One way to start is to investigate and study what it is we’re desiring. Determine whether the desire is a good desire to have. Does the thing you desire really help your overall well-being? The realization may require effort such as ethical, logical, or metaphysical considerations. Instead of trying change the world to fulfill what you avoid, perhaps a better way is to learn to have aversions toward your own bad irrational behavior. Identifying your flaws is the first step to overcoming them. You will be a better human being by doing so instead of holding onto unchallenged desires and aversions.

The realization may make sense mentally , but old habits die hard. You’d still have to get rid of the old habit and replace it with a new one. One way to do that is to have various maxims with you when a desire happens upon you. I should clarify that notions of morality are not restrictions of dos and don’ts, but a way of becoming a better human being. It’s not wrong to have desires; rather, what’s wrong is the bad orientation of the desires.

I think a good demonstration of this is Bruce Lee. Lee would have affirmations on him in order to train himself to be a better person. Again, being “better” didn’t mean simply ethically better, but to be a well-polished, “upgraded” version of himself. Here is Lee’s maxim/affirmation on willpower:

Recognizing that the power of will is the supreme court over all other departments of my mind, I will exercise it daily when I need the urge to act for any purpose, and I will form habits designed to bring the power of my will into action at least once daily.[1]

This affirmation not only dictates what Lee should do regarding his willpower, but he even puts in a prescription of doing the activity at least once daily. Other affirmations dealt with the emotions, reason, and conscience.[2] Thus, we must train ourselves not to have any automatic tendencies toward our inclinations. But that requires us to investigate your intentions to determine whether they are virtuous or not. This isn’t to say that if you miss out on the training you’re doing something immoral, but you’ll be more enriched and a fuller human being, much like learning how to read and write makes you a fuller human being, or getting engaged in athleticism makes you a fuller human being. Yes, if you miss out on athletics or reading or writing, you’re not doing something immoral, but you’ll be stunted as a human being.

For example, I have a friend who would passively participate in catcalling. He wouldn’t actively initiate it, and if others around him were doing it, he would passively participate in the activity as well. Over time, he learned that catcalling was not a good activity because most women do not like receiving it, and it further reinforces men to be creepy. My friend had this realization, but he’s now in his 40s and his catcalling habits were well ingrained in him. Simply knowing the truth that catcalling is unethical isn’t enough; he needed something with him, something concrete that he had to remind himself in to get rid of that habit of catcalling. What he did was he had a saying every time he saw an attractive woman.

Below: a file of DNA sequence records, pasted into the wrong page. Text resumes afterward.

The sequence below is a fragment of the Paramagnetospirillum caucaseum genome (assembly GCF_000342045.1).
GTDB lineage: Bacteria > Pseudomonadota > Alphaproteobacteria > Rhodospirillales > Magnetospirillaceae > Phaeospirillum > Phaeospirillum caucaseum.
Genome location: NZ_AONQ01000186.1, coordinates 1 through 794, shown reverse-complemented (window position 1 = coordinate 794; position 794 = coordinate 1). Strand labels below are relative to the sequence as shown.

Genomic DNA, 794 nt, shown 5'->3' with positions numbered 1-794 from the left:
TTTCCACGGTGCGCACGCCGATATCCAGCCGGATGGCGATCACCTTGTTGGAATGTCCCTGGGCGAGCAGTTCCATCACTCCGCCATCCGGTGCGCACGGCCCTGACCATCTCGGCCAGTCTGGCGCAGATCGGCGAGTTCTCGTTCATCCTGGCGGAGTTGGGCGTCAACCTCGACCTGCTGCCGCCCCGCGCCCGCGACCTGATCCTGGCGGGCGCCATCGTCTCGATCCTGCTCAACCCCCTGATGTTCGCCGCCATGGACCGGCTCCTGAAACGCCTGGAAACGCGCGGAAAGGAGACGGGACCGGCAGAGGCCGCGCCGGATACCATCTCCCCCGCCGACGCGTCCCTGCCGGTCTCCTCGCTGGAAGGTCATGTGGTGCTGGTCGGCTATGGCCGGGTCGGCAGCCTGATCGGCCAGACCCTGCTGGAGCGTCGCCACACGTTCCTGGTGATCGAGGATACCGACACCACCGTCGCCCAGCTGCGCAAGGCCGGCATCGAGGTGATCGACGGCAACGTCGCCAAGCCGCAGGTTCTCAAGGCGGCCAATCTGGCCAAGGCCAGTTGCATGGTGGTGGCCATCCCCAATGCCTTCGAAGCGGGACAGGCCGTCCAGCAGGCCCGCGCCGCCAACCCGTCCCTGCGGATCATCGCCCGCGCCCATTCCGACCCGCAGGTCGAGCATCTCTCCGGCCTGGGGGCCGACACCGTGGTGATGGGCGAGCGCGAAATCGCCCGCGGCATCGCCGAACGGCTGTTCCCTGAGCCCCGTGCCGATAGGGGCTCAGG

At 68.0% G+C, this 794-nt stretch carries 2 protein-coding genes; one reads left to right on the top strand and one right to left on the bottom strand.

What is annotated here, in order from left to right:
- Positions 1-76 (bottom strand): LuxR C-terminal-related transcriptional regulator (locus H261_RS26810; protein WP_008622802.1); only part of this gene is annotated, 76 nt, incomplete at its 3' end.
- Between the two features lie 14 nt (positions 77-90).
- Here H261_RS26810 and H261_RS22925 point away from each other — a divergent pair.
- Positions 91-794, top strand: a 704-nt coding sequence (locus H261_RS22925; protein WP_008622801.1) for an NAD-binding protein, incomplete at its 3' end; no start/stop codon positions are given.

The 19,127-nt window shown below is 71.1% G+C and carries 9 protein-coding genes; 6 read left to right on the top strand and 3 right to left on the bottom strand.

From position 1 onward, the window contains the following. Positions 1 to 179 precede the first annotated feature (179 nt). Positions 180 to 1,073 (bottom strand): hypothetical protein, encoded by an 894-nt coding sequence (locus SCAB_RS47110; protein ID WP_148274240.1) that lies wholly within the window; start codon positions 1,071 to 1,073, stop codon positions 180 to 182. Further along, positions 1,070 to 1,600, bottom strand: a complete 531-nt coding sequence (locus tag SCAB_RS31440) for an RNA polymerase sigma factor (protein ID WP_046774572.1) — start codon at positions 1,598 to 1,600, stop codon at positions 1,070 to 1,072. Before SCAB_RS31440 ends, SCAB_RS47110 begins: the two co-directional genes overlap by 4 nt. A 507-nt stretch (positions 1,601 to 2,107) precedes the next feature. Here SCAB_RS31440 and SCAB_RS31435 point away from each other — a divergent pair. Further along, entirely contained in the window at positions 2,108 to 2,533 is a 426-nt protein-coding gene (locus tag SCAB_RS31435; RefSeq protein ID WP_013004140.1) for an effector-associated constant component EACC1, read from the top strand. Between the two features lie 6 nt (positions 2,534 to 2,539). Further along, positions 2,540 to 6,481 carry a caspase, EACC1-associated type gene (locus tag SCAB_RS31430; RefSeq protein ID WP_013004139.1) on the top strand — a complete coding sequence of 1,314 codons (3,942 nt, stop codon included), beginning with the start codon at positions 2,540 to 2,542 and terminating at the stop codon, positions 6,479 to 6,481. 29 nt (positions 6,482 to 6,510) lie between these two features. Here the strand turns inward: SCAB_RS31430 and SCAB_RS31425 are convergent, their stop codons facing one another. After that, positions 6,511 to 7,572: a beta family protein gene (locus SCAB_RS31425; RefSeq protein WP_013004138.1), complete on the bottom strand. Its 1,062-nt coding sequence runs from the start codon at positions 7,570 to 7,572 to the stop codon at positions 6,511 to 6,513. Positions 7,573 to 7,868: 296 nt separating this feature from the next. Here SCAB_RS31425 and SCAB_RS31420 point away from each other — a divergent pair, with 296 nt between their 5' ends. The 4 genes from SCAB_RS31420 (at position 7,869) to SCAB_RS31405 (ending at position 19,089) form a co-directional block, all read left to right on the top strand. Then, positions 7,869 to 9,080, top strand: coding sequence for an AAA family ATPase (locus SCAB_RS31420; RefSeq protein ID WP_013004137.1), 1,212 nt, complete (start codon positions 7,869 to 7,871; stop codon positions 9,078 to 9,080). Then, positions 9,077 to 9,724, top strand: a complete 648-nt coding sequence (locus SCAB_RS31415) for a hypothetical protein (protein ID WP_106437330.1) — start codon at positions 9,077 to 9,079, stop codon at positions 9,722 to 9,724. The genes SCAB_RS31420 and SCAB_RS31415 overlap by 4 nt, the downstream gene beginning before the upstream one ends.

His maxim was: “just because she’s acknowledging/smiling/talking to you, it does not mean she’s flirting with/into you.” He has memorized this and admittedly, he struggled at first, but he persevered. Eventually, he held to this maxim and the old habit is withering away. Stick with those maxims so that they become a new way to reframe how you see the world, other people, and yourself. Notice that with this framework, we could judge my friend via traditional morality (he was wrong to catcall, and it was good of him to change that), but we could also recognize that he’s a better human being by not catcalling.

Another way to train your desires is through writing. Writing about your own ideas and thoughts can help you reveal to yourself what ideas you hold and what you believe. More than that, it helps you reflect on your day to see if you followed through with your training. Some athletes have athletic journals to see their training in action: what did they do that day? Did they improve? What could they do better? Musicians have to make annotations in their musical pieces to remind them what they need to do specifically in the musical piece: pick up the bow, slow down on this measure, move the hands to a different position instead of the default position. The same could be said with training the self. Marcus Aurelius’s Meditations were meant for edification of this sort. Seneca also offered advice on what to go over at the end of the day:

  • What ailment have I cured today?
  • What failing have I resisted?
  • Where have I failed?
  • What duties did I forget to do?
  • Where can I show improvement?
  • Find fault with what was badly done and rejoice with what was good.

You could just think out these thoughts, but Seneca insists on writing them down. Why? Writing has structure, it is more permanent, and it clarifies thoughts. Just think about how to answer these questions can be fleeting.